Cover image for Even firefighters hug their moms
Title:
Even firefighters hug their moms
Author:
MacLean, Christine Kole.
Personal Author:
Edition:
First edition.
Publication Information:
New York : Dutton Children's Books, 2002.
Physical Description:
1 volume (unpaged) : color illustrations ; 24 x 28 cm
Summary:
An imaginative boy pretends to be a firefighter, policeman, construction worker, and other busy people, but he realizes that it is important to take time to give his mom a hug.
Language:
English
Program Information:
Accelerated Reader AR LG 2.6 0.5 63490.
Added Author:
ISBN:
9780525469964
Format :
Book

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PIC.BK. Juvenile Fiction Picture Books
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PIC.BK. Juvenile Fiction Picture Books
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PIC.BK. Juvenile Fiction Picture Books
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PIC.BK. Juvenile Fiction Picture Books
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PIC.BK. Juvenile Fiction Little Books
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PIC.BK. Juvenile Fiction Picture Books
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PIC.BK. Juvenile Fiction Picture Books
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PIC.BK. Juvenile Fiction Picture Books
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PIC.BK. Juvenile Fiction Picture Books
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PIC.BK. Juvenile Fiction Picture Books
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PIC.BK. Juvenile Fiction Picture Books
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On Order

Summary

Summary

Big Frank the firefighter, Officer Dave the policeman, Dan the construction worker, Captain Steve the helicopter pilot, and Joe the EMT-these are just some of the people a little boy pretends to be, using common household objects (and his little sister) as props. When he's fighting fires, serving and protecting, and rescuing people at sea, he's too busy to show Mom any affection. Still, she keeps reminding him that even these tough guys hug their moms. Eventually, even happily, the boy gives in. This lively picture book celebrates imaginative play and family togetherness as it pays a subtle tribute to today's heroes.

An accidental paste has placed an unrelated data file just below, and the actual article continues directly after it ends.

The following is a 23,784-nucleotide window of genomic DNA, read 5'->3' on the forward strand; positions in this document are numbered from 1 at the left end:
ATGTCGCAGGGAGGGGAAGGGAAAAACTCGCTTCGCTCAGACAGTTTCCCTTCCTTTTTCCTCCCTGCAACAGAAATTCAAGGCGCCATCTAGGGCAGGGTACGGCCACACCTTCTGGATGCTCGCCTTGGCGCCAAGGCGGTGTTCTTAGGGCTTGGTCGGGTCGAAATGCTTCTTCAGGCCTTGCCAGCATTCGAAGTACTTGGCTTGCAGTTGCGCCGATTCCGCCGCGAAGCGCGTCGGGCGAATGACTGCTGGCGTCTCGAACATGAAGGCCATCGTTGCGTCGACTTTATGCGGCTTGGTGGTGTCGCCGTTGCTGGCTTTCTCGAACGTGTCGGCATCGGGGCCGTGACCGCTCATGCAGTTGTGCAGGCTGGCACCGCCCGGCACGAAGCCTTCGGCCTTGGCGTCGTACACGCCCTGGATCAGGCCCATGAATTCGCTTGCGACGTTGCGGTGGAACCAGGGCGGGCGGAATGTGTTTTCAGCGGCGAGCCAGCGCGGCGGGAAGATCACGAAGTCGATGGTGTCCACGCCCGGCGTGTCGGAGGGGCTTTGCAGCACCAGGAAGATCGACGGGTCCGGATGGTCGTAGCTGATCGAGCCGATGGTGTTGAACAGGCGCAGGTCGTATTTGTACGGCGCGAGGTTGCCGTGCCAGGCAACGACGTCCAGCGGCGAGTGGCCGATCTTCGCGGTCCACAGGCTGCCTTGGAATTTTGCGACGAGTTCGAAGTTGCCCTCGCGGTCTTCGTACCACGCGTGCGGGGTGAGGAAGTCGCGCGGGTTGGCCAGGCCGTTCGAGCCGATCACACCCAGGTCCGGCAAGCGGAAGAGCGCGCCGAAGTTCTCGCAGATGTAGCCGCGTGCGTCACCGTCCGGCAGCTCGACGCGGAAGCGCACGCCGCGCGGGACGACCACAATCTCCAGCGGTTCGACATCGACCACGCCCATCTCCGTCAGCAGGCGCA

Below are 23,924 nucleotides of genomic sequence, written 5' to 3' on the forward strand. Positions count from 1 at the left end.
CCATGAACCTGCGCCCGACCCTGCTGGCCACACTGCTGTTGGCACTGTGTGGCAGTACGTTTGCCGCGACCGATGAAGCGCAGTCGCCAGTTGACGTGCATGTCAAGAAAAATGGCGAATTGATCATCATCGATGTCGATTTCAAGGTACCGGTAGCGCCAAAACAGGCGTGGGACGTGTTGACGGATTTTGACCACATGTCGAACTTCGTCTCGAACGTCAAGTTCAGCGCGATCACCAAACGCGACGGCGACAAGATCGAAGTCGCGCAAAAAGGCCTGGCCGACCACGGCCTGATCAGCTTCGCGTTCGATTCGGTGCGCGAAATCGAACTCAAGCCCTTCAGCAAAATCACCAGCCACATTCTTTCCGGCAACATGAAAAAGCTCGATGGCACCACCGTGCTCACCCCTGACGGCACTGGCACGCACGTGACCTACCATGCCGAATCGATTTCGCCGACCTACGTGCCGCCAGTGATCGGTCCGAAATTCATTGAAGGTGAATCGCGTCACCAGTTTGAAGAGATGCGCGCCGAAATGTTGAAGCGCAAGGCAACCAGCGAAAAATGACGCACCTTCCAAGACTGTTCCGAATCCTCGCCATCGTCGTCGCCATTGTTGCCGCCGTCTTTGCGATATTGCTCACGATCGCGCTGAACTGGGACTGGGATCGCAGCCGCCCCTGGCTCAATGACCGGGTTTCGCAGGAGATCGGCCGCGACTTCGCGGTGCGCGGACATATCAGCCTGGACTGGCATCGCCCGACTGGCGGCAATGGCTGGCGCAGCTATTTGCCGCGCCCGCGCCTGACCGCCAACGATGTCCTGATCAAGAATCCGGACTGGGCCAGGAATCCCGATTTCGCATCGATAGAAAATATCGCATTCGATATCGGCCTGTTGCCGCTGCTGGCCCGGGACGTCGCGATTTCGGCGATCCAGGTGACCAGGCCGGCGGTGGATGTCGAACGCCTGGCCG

Author Notes

Christine Kole MacLean has worked as an editor for Scholastic magazine. This is her first book for children.

Mike Reed is the illustrator of Catching the Wild Waiyuuzee , by Rita Williams-Garcia, and several other picture books.


Reviews 2

Booklist Review

PreS^-K. A little boy pretends to be a firefighter, a police officer, a doctor, and more. He's such a busy boy that every time his mother points out that even police officers, ambulance drivers, and firefighters take time to hug their moms, he pleads work. Not until he's a garbage truck driver and fishes a special item out of the trash does he allow the happy "customer" to hug him. MacLean really captures how single-minded children can sometimes be, and she gets right inside the fantasy world that allows a tower of couch cushions to become a burning building and a laundry basket to become an ambulance. The story goes on a little too long, but children will have fun looking at the detailed pictures that show the busy boy "at work" and charmingly portray the relationship between him and his toddler sister, who is the typical tagalong. It is her pacifier that he picks out of the garbage, making everyone happy. The dappled artwork has a sturdy feeling that adds a realistic look to the world of imagination. --Ilene Cooper


School Library Journal Review

PreS-Gr 1-In this celebration of the imagination, a busy youngster concocts a series of pretend games, using toys, furniture, household objects, and even his baby sister to complete each scenario. First, as Big Frank, he puts on his protective gear, grabs Firefighter Sally, rushes to a burning building in a hook-and-ladder truck, and uses a long-hosed vacuum to battle a blaze. Next, as Officer Dave, he and Rex the police dog (his sister) place a wagonload of stuffed-animal criminals safely behind bars. As the creative child takes on these and other intriguing roles, his mother asks him repeatedly to pause long enough to give her a hug, but he is always too involved to stop his play. The sought-after squeeze is finally awarded on the last page. The boy narrates his adventures in accessible language that expresses his excitement and provides inventive details. Mom's recurrent request makes a familiar refrain that adds a bit of humor to the story and helps to connect the child's flights of fancy to the everyday world. Mixing realistic images with shimmering textures and soft edges, the artwork extends the text and fleshes out each scene. Golf clubs stuck between an ottoman and an easy chair become the gears of a front loader, a ceiling fan becomes a Coast Guard helicopter, and stacked-up boxes make a perfect rocket. A good pick for sparking pretend play and maybe even an occasional embrace.-Joy Fleishhacker, formerly at School Library Journal (c) Copyright 2010. Library Journals LLC, a wholly owned subsidiary of Media Source, Inc. No redistribution permitted.